Lecture Blues – the need for active involvement in the classroom

March 6, 2009

from Campus Technology March 2009: 0309_ct

Why the remarkable transformation in learning? No doubt the $2.5M spent on jazzy tech classrooms makes it more fun to learn. But don’t whine that you can’t find funding for hot technology; there’s more to it than that, according to Eric Mazur, a Harvard (MA) physicist and pioneer of the new teaching approach, and Carl Wieman, Nobel Prize-winning physicist at The University of British Columbia. Evidently, freshmen simply can’t retain more than a fraction of the deluge of information thrown at them during large, non-interactive lectures. In fact, without active involvement, no one can. Mazur claims it’s like trying to become a marathon runner by passively watching marathons on TV. And in an article published in 2007 in the magazine Change, Wieman revealed that the lengthy lectures are counterproductive, for the human brain “can hold a maximum of about seven different items in its short-term working memory and can process no more than about four ideas at once.”

The article led me to a GREAT site showing how active engagement is used in the medical school classroom:

Even when, to both teachers and students, lecturing appears to be working, (students intently listening, nodding heads, taking notes), what’s going on in the minds of students probably looks a lot like what would be going on on the boat full of my friends – distraction, lack of interest, and only a vague recollection of what was said. Even though it can appear that lecture-based, PowerPoint-driven learning is effective, it rarely is, and is almost never as effective a use of time as the learning-by-doing approach that could be done in its stead. – Roger Schank

Students need to be actively involved mentally and/or physically in learning in order to move through the Learning Cycle. Out of every 100 items in a passive lecture, students will remember approximately 10. If you took the same amount of time to actively involve students, you might only cover 75 items, but students would remember approximately 15, also those 15 items are more likely to be linked storage that can be retrieved more effectively in the future.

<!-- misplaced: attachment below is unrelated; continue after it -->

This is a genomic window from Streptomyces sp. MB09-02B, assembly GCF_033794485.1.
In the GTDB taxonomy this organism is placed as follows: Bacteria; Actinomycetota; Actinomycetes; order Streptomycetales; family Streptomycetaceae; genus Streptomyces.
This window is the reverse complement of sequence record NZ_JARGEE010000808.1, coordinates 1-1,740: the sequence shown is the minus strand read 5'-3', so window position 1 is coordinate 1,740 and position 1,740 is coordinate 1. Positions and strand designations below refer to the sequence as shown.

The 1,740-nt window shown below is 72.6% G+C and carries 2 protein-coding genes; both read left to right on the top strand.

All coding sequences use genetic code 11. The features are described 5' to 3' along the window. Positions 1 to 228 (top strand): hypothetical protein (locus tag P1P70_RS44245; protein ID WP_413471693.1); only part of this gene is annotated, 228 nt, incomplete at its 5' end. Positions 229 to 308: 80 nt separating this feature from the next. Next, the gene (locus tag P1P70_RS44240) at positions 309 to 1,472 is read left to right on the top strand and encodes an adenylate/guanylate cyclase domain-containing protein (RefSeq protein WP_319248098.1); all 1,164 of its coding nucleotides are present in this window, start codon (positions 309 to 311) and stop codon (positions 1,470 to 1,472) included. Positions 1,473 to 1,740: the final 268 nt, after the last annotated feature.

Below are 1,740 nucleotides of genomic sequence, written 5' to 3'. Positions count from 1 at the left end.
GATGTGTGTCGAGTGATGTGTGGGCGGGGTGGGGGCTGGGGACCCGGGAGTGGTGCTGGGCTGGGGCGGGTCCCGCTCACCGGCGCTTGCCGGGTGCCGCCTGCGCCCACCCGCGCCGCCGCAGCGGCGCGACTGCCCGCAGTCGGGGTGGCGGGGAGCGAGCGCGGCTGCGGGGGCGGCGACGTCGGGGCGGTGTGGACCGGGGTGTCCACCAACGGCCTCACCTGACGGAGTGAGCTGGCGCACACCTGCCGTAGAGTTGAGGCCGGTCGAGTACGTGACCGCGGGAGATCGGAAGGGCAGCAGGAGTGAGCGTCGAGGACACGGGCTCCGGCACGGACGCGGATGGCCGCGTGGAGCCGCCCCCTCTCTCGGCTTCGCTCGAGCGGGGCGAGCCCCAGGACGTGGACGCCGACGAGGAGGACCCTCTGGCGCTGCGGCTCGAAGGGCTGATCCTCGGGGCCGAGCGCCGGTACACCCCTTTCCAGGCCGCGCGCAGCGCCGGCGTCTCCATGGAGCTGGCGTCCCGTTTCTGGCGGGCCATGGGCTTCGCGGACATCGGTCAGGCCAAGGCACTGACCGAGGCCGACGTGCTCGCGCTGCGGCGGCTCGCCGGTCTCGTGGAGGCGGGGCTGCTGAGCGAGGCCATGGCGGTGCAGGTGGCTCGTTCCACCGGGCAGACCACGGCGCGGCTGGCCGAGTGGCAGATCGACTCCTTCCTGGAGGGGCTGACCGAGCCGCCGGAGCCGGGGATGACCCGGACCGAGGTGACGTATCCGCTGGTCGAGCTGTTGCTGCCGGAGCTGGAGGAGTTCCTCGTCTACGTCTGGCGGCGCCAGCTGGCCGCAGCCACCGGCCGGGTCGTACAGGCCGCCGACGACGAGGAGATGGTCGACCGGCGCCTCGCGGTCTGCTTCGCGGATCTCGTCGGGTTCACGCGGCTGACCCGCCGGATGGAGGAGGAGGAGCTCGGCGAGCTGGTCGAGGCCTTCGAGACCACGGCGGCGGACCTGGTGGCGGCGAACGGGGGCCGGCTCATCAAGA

Think about the goal of teaching; is the goal for you to transmit information or is the goal students remembering/understanding information? If you believe it is transmission, how do you know that what you say is learned?  – from: http://medicaleducation.wetpaint.com/page/Active+Engagement

At the bottom of this site are a list examples of active involvement teaching strategies for the classroom.

Both of the articles above reiterate the advice that Best Practices for Legal Education has offered for ILs: “The Socratic dialogue and casebook method should be used sparingly.” (p276)  Students learn best when actively engaged in the learning process. 

Technology, of course, provides many options for active student learning that we use here at Albany Law School (clickers, online discussions, webcam recorded simulations, interactive powerpopint games, etc) and many that we plan to implement in the future.